Ex-pastor's DNA was on murder victim's steering wheel
Posted October 2, 2009
Raleigh, N.C. — DNA evidence was the focus of testimony Friday in the Robert Reaves murder trial, with forensic experts testifying that a sample found in the victim's car indicated the suspect likely touched the steering wheel.
Reaves is accused of killing Latrese Curtis, a North Carolina Central University student, and leaving her body along Interstate 540 in Wake County.
Drivers discovered the 21-year-old on the morning of Jan. 30, 2008. She was stabbed nearly 40 times in the head, neck, chest and stomach.
Although Reaves' DNA was found on the steering wheel, State Bureau of Identification agents also testified it was not found on a knife or screwdriver found in his car nine months after the crime.
A Wake County sheriff's deputy testified earlier this week to finding the items in a far back seat of Reaves' Chrysler Pacifica.
Although prosecutors did not offer evidence connecting either weapon to the crime, the state's associate chief medical examiner testified that it could be.
The blade, Maryanne Gaffney-Kraft said Tuesday, is 3.125 inches. The largest wound on Curtis' body was 5.5 inches. The force of the blade going into the body could make up the difference, she said.
Defense attorneys cross-examined Friday's witnesses about the probability of the DNA being transferred from Reaves' house, because Curtis was there prior to her death.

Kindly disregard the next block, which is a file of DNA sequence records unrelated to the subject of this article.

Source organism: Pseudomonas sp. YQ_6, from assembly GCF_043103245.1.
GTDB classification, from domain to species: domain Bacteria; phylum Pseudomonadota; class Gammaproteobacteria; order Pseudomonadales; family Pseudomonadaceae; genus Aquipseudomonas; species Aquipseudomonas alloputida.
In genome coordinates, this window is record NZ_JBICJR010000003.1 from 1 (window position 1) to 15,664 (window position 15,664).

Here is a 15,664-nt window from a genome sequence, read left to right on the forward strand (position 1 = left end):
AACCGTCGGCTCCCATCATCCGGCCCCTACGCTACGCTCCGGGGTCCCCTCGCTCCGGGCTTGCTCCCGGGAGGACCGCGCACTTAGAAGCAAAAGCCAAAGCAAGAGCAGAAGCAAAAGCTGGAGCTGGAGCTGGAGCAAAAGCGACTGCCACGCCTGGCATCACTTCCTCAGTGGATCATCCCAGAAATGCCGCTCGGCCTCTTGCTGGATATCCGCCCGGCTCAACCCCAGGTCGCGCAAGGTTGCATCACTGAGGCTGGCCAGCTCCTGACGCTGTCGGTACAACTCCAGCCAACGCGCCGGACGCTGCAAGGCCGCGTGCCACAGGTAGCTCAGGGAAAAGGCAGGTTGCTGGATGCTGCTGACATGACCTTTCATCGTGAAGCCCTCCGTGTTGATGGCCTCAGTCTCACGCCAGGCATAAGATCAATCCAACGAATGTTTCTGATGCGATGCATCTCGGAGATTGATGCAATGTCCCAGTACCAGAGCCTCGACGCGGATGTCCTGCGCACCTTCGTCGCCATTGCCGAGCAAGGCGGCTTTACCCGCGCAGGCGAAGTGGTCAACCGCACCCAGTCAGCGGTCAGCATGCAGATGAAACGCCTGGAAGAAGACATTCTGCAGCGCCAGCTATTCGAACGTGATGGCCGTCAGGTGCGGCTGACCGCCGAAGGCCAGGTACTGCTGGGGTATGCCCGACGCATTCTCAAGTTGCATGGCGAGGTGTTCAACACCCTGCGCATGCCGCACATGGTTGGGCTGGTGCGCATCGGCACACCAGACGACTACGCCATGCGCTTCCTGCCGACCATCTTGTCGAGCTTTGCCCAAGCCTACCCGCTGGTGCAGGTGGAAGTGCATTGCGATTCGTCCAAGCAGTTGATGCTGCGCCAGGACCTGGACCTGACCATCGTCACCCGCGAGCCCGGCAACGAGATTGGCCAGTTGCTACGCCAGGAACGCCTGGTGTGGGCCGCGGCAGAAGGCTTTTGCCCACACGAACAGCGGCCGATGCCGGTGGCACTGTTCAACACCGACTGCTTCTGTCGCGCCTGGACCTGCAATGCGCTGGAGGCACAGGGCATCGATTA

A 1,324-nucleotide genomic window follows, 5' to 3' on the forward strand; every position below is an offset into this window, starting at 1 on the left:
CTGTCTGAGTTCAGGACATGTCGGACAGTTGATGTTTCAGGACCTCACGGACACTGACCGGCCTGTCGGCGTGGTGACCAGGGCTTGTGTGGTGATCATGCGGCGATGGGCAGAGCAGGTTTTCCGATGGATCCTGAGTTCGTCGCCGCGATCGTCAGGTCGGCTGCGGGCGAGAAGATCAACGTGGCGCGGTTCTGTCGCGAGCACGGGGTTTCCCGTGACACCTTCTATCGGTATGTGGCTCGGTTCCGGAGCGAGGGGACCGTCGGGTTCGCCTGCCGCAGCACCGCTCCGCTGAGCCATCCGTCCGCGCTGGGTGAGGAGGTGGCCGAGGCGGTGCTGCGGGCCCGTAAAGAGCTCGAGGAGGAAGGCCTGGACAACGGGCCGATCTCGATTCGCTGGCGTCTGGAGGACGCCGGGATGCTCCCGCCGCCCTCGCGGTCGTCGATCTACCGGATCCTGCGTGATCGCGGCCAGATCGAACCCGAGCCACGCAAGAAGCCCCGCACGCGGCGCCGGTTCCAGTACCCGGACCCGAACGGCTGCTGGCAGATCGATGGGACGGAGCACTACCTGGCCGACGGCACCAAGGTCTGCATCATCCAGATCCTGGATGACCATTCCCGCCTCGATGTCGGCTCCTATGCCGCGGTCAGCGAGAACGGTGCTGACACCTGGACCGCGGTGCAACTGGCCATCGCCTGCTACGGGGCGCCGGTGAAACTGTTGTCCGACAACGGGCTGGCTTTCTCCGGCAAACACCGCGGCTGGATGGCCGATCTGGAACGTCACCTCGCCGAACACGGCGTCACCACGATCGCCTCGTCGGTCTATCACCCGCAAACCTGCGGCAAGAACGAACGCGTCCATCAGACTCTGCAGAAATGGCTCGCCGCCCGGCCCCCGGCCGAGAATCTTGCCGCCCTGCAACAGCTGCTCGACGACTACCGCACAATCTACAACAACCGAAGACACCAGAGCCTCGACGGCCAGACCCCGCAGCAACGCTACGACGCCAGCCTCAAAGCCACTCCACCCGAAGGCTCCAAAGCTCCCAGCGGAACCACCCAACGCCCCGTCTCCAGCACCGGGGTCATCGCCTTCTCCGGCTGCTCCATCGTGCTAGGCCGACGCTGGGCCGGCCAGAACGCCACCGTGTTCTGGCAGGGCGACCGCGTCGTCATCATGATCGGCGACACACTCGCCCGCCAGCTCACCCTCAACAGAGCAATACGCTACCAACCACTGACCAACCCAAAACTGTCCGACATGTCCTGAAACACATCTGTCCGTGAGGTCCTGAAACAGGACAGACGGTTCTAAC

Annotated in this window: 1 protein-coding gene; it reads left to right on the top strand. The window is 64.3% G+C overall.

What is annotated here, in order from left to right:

But SBI forensic DNA analyst Michelle Hannon said the most likely way it got on the steering wheel was by him touching it.
Also on Friday, an investigator with the Wake County City-County Bureau of Identification testified that he found abrasions on the back of Reaves' right hand and on the right leg.
Prosecutors have said that Reaves followed Curtis from his home that night and killed her in a jealous rage because he considered her an obstacle to his sexual advances toward his roommate, with whom Curtis had been having sex.
That roommate, Steven Randolph, took the stand Thursday, testifying that he and Curtis had had sex twice over a period of several months and that she was at his home the night before her death.
Several other women with whom Randolph had been having a sexual relationship prior to Curtis' death also testified about being harassed by an unidentified person, including one woman who said she had her tires slashed.
Another friend of Randolph's testified that he recognized the voice on a voicemail message claiming responsibility for the tire slashing to sound like that of Reaves'.
Reaves, who was a minister at Cedar International Fellowship in Durham, has claimed he was attending a church function the night of Curtis' death.
Prosecutors are not seeking the death penalty in this case, meaning that Reaves would face life in prison if he is found guilty.